Focusing on converting leads is important, especially where agent confidence is concerned, but technology is constantly changing and evolving. The white paper even states that “soon mobile [technology] will play an even larger role in the home search. As consumers search for homes over time, real estate apps will be able to consider the consumer’s location, free schedule, homes they like, and homes available in that location to serve up potential homes on the fly.” But for now, focus on the little things, like staying on top of potential leads and contacting them multiple times and you may be surprised how many leads become clients.

The CRT white paper’s takeaway: focusing more time on converting leads to clients could result in a huge increase in business. Try using CRM software to boost performance and motivate agents to stay on top of leads, and be aware that technology is constantly changing, what works today may not work in a year.

Jennifer Walpole is a Senior Staff Writer at The American Genius and holds a Master's degree in English from the University of Oklahoma. She is a science fiction fanatic and enjoys writing way more than she should. She dreams of being a screenwriter and seeing her work on the big screen in Hollywood one day.

Real Estate Technology

This tab manager uses AI to organize and focus your web browsing

(TECHNOLOGY) Tabby isn’t the first tab manager we’ve seen, but it is one of the cooler ones. Who wouldn’t want AI to help you organize web browsing?

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Logo for Tabby, a new AI-based tab manager

At one time or another, we have all been a tab hoarder. They start adding up when we are doing research, online shopping, and managing work projects. No matter what it is, we have all let tabs pile up like a stack of dirty dishes. However, several tab manager solutions can help clean up that clutter.

OneTab converts all your tabs into lists that you can later restore individually or all at once. TooManyTabs lets you preview the tabs so you can quickly find what you are looking for. Google Tabs lets you group and color code the tabs for better organization. And now Tabby, an AI-based browser assistant, manages the tabs automatically for you so you are more productive and focused.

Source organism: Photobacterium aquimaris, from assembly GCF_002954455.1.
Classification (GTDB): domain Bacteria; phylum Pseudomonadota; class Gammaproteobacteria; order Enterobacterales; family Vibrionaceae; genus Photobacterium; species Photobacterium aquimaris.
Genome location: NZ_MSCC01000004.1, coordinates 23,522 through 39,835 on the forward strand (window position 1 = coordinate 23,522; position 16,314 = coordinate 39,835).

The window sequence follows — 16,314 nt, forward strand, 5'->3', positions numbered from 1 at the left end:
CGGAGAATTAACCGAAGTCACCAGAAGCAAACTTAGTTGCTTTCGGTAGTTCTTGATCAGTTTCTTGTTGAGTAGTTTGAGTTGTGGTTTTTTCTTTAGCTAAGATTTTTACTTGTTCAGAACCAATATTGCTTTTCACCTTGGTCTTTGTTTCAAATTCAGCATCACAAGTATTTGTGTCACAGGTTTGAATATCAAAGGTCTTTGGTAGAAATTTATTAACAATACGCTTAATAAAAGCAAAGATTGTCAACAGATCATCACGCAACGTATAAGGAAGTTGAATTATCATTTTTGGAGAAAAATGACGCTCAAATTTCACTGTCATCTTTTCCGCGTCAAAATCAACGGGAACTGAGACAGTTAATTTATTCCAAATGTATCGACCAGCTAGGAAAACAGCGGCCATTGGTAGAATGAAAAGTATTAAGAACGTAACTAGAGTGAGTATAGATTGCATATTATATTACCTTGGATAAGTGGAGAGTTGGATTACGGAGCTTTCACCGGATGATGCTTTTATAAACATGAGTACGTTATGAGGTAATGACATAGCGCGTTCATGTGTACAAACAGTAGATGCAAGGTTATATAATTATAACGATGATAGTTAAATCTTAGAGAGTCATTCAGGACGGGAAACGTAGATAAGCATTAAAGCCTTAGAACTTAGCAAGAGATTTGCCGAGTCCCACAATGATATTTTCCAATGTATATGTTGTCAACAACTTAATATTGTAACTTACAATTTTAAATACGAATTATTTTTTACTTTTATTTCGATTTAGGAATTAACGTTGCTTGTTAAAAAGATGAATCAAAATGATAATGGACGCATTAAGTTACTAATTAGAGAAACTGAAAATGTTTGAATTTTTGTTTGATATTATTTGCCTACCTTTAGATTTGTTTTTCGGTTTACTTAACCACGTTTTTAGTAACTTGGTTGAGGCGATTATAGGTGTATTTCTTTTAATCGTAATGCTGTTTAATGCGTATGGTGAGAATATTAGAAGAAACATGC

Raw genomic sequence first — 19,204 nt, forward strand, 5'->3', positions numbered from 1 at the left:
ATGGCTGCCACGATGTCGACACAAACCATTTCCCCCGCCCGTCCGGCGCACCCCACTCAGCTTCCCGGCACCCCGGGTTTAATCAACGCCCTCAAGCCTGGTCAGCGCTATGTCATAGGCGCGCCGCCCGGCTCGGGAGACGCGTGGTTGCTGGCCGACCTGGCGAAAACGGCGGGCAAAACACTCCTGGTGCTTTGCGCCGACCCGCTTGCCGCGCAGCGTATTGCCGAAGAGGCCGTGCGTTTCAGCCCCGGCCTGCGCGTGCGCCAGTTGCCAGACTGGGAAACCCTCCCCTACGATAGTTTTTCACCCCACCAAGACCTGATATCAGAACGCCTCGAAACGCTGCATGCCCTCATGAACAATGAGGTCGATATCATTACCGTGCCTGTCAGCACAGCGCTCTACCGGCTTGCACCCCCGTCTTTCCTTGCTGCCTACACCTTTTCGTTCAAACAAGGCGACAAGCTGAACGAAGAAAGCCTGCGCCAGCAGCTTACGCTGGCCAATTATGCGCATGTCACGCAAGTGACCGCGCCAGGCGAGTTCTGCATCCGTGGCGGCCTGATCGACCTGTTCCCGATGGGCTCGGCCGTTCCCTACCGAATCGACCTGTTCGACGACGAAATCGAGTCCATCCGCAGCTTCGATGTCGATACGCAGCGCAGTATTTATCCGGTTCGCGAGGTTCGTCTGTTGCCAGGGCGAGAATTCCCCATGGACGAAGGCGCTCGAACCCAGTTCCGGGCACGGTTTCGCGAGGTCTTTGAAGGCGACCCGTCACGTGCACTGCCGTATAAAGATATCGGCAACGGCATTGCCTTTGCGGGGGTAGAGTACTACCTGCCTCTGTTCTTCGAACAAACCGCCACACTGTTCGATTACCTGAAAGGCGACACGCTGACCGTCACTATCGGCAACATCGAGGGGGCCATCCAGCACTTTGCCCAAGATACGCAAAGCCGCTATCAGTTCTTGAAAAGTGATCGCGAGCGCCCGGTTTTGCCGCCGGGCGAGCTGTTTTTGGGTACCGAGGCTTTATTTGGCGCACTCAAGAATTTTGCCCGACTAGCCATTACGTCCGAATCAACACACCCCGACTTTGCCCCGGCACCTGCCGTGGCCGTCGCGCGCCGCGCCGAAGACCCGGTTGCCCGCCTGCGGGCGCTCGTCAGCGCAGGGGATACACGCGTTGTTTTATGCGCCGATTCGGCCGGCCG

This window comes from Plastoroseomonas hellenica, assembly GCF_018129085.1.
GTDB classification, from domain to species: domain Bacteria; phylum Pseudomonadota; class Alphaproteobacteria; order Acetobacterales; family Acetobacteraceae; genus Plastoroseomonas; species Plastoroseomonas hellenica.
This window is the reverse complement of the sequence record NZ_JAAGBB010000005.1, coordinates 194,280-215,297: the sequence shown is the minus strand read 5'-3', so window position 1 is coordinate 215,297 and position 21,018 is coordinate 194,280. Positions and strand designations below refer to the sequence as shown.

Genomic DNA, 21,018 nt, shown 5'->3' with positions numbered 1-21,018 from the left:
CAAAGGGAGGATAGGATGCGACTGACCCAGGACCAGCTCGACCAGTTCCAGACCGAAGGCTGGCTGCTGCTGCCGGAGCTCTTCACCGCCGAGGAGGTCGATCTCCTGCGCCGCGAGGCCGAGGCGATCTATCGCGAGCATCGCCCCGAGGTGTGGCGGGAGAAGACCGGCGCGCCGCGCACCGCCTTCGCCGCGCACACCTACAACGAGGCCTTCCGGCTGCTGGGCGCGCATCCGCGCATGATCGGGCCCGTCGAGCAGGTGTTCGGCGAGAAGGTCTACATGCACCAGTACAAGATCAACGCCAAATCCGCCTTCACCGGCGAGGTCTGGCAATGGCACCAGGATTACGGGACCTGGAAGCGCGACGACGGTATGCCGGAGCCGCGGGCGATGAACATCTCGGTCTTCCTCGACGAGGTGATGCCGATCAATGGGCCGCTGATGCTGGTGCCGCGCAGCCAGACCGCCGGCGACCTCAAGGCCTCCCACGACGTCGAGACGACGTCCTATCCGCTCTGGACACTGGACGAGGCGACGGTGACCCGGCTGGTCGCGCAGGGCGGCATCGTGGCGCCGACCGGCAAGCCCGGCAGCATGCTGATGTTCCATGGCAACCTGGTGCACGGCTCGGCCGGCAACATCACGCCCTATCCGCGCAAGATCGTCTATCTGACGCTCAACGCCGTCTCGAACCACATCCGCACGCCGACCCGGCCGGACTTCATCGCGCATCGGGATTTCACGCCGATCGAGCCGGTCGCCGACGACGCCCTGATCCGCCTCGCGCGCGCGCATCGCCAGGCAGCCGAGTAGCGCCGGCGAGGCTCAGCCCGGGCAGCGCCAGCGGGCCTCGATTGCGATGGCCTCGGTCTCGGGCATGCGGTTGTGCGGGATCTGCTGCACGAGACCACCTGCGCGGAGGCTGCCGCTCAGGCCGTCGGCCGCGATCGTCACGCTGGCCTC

“We built it to help everyone navigate on their browser without feeling additional fatigue due to an excess of tabs,” said Merlin Laffitte, one of Tabby’s makers. Because of more online meetings due to the pandemic, Laffitte said that he, along with his colleagues, found it difficult to focus because of the clutter created by the open tabs.

Being in a handful of online meetings myself, I know what he is talking about. Too many open tabs can be distracting and time-consuming. I have heard many people say, “I have the document pulled up.” Then, they can’t find it because it is lost among the ten, twenty, or thirty tabs they have open.

Tabby attempts to solve the pain of tab hoarding by removing unnecessary tabs without a user having to click on anything. In doing so, it makes the browser “focus-friendly.” The way the AI-based plugin works is that it takes into consideration these three main KPIs:

  • The time spent on the tab.
  • The last time you viewed the tab.
  • The frequency of viewing.

Based on these interactions, Tabby scores each tab by relevance, and makes its decision on which tab to close. Whenever a tab is removed from your browser view, Tabby will send you a notification. On the tool’s homepage, you can find the removed tabs and choose whether you would like to restore one. From there, you can also set your preferences to customize Tabby’s behavior. As you continue using it, Tabby will adapt to your habits and learn when to remove a tab when it is not being used.

Tabby is “meant to help you declutter your browser view by removing unnecessary tabs.” Currently, the product has a 5/5 review on Product Hunt, and users seem to like it. With only 25 reviews as of this writing, Tabby is still in its infancy. It’ll be interesting to see how well it does among other tab manager tools as it gains more users.

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Real Estate Technology

This law-tech tool helps tenants navigate eviction notices

(TECHNOLOGY) Law-tech tool Hello Landlord helps struggling tenants meet the eviction moratorium’s rules, but it’s greatest benefit may lie in communication.

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Man seated in trunk of car, head in hands as he considers eviction. New tools may help.

For tenants behind on rent during the pandemic, being shielded from eviction for nonpayment requires strictly following rules in the U.S. Centers for Disease Control’s eviction moratorium that began September 4 and runs through the end of 2020.

Now the makers of website Hello Landlord, which helps tenants give notices to their landlords, have updated their free tool to meet the CDC requirements.